415-654-3207
 

For complaints or other related concerns, please contact 311.

https://www.sf311.org/

 

If you haven’t heard, Marble has partnered with Yelp’s Eat 24 food delivery service for short range food delivery. Their robots are basically small self-driving cars that drive along the sidewalks, which is why the board of supervisors is already itching to ban them. (Why they have to drive on the sidewalk is beyond me.)

Anyway, so to sum this all up, here’s why this notice is essentially the essence of 2017 San Francisco distilled into a single document:

  • Self-driving robots are seemingly everywhere, though they still require humans to watch over them.
  • San Franciscans are too lazy to walk to a restaurant to pick up their falafel, would rather order delivery online.
  • High tech robots stealing jobs from hard-working Americans.
  • A public notice is required for seemingly anything and everything.
  • The board of supervisors wants to ban it.

There aren’t many practical ways this could be more peak San Francisco, but that didn’t stop me from thinking of a few:

  • The robot could be programmed to smoke pot and piss on the sidewalk.
  • During its off hours, the robot could join political protests outside of City Hall.
  • At Critical Mass, the robot could somehow get into a fight with a bicyclist.
  • The robot could live in an overpriced apartment, sparking a wave of fully autonomous gentrification.

These are just a few ideas off the top of my head. See if you can come up with your own — unless you are a robot, in which case please don’t.

Recipe theft: Cafe Madeleine’s butter lettuce salad with goat cheese

April 28th, 2015

Butter lettuce salad

Every now and then you eat something at a cafe or restaurant that’s so good, you have to reverse engineer the recipe and make it yourself. Such is the case with San Francisco mini-chain Cafe Madeleine and their excellent butter lettuce salad.

Don’t know what butter lettuce is? Sometimes it’s called butterhead, Boston lettuce or bibb. You can find it at farmer’s markets, Whole Foods, Rainbow, etc., sold with the roots still attached. It’s kind of like romaine lettuce, except it’s actually good. Fuck romaine.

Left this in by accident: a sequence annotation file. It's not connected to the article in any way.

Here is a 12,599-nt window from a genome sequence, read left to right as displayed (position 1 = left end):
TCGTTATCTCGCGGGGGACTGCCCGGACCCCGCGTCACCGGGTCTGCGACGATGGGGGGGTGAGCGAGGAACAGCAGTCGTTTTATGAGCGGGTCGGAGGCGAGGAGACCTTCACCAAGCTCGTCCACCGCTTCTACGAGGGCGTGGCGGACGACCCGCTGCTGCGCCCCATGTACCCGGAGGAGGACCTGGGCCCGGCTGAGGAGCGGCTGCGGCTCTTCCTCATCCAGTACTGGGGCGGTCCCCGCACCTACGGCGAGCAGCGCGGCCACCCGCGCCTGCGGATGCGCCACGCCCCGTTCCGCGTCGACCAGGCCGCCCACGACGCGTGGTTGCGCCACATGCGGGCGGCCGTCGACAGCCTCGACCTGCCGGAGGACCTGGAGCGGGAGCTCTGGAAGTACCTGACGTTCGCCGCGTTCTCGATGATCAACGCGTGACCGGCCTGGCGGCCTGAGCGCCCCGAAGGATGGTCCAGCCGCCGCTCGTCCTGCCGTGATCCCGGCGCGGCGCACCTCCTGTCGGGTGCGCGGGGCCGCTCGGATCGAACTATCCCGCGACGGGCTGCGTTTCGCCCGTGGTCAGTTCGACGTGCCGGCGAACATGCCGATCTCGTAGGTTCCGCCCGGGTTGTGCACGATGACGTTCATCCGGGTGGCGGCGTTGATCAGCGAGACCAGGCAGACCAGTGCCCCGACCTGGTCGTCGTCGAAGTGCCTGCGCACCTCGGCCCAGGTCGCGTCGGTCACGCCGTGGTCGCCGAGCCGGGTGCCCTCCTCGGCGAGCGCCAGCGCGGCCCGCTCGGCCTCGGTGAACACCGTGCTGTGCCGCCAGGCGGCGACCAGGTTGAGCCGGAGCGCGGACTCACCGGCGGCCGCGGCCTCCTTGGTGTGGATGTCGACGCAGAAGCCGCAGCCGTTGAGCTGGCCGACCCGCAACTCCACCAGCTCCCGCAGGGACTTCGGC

Vinaigrette:

  • Two parts olive oil
  • One part red wine vinegar

Do you really need directions? Pour it in a bottle and shake it up!
 

Salad:

  • Half a head of butter lettuce, washed and stems removed
  • Small handful of garbanzo beans (aka chickpeas)
  • Half a radish, thinly sliced
  • 1/4 to 1/2 an avocado, sliced
  • 3 cherry tomatoes, cut in half
  • A couple spoonfuls of goat cheese

Put everything in a bowl and drizzle some vinaigrette over the thing. Salt and pepper to taste. Boom, done!

La Cumbre’s new paint job boldly stakes claim to Mission-style burrito’s origin

April 20th, 2015

La Cumbre's new paint job

Recently Taqueria La Cumbre on Valencia got a fire engine red paint job. But far more bold than the color scheme is the claim painted on the building: “Birthplace of the Mission Style Burrito.”

As with any such claim, it’s a hotly contested one. As Wikipedia notes it’s not clear if Mission-style burritos were invented in San Francisco at all. Further adding to the confusion, La Cumbre’s “birthplace” claim refers to the building rather than La Cumbre because the burritos were originally sold there when a meat market occupied the space.

The truth is out there, but until someone invents a time machine we’ll never know for certain where Mission-style burritos came from. If anyone reading this happens to have a time machine and wants to research this, please give me a call — especially if it’s around lunch time.

Pica Pica applies for outdoor seating permit

July 15th, 2011

Pica Pica Permit